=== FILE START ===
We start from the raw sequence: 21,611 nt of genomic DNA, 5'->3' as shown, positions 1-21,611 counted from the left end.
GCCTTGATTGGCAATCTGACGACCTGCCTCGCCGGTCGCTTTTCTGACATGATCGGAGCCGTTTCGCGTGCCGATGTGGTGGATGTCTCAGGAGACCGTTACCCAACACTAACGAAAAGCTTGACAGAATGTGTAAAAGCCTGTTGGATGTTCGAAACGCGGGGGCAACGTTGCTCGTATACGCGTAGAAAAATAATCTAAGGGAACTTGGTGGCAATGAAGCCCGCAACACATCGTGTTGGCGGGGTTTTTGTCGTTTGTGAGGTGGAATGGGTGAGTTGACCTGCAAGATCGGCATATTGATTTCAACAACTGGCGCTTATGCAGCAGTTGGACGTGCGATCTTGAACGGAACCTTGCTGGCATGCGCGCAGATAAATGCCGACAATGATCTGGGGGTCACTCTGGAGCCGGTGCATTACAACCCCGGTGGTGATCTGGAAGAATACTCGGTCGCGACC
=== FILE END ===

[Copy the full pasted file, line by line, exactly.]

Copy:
We start from the raw sequence: 21,611 nt of genomic DNA, 5'->3' as shown, positions 1-21,611 counted from the left end.
GCCTTGATTGGCAATCTGACGACCTGCCTCGCCGGTCGCTTTTCTGACATGATCGGAGCCGTTTCGCGTGCCGATGTGGTGGATGTCTCAGGAGACCGTTACCCAACACTAACGAAAAGCTTGACAGAATGTGTAAAAGCCTGTTGGATGTTCGAAACGCGGGGGCAACGTTGCTCGTATACGCGTAGAAAAATAATCTAAGGGAACTTGGTGGCAATGAAGCCCGCAACACATCGTGTTGGCGGGGTTTTTGTCGTTTGTGAGGTGGAATGGGTGAGTTGACCTGCAAGATCGGCATATTGATTTCAACAACTGGCGCTTATGCAGCAGTTGGACGTGCGATCTTGAACGGAACCTTGCTGGCATGCGCGCAGATAAATGCCGACAATGATCTGGGGGTCACTCTGGAGCCGGTGCATTACAACCCCGGTGGTGATCTGGAAGAATACTCGGTCGCGACC